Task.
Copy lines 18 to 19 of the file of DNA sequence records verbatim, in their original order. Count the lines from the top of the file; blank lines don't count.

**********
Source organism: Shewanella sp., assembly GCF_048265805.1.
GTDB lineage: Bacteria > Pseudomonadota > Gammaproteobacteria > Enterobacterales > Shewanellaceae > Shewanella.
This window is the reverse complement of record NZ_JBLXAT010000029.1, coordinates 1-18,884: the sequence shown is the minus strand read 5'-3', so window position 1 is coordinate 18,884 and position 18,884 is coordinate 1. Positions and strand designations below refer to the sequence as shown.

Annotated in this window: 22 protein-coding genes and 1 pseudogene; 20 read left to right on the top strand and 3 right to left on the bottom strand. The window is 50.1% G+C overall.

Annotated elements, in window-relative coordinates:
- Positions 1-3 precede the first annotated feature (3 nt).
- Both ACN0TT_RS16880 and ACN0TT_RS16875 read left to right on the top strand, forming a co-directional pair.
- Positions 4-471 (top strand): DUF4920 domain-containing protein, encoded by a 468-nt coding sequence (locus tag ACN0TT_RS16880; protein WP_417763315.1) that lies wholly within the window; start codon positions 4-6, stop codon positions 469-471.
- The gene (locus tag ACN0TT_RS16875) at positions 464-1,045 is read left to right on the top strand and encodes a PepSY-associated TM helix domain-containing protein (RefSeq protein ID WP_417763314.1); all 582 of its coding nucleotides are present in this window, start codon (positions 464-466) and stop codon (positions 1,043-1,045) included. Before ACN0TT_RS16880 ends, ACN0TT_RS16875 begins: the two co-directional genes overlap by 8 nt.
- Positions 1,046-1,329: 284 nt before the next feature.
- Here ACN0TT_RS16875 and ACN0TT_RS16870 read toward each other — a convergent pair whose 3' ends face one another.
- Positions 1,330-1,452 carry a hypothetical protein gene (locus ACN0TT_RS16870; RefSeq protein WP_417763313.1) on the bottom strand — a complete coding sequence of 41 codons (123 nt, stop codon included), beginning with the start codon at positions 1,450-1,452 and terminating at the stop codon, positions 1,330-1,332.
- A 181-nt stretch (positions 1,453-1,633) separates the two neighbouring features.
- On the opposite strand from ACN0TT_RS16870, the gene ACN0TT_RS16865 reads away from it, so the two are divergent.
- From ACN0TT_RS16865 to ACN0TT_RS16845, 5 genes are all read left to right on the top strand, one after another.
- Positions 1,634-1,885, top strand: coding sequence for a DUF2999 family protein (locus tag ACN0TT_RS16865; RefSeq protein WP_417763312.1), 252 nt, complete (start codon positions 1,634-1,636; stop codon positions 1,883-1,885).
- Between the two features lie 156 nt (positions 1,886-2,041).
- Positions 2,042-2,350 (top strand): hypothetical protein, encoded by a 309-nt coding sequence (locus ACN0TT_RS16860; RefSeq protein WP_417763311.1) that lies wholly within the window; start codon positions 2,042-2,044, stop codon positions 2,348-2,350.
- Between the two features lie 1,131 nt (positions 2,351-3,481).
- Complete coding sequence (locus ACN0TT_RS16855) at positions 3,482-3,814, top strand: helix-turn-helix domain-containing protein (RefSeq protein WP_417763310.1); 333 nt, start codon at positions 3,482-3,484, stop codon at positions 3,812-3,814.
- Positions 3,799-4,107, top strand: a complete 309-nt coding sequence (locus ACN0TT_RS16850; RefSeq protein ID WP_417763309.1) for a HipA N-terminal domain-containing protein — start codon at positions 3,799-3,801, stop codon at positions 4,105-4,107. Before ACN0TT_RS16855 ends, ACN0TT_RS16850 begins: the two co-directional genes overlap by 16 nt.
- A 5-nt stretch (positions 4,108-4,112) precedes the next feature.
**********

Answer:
- Positions 2,042-2,350 (top strand): hypothetical protein, encoded by a 309-nt coding sequence (locus ACN0TT_RS16860; RefSeq protein WP_417763311.1) that lies wholly within the window; start codon positions 2,042-2,044, stop codon positions 2,348-2,350.
- Between the two features lie 1,131 nt (positions 2,351-3,481).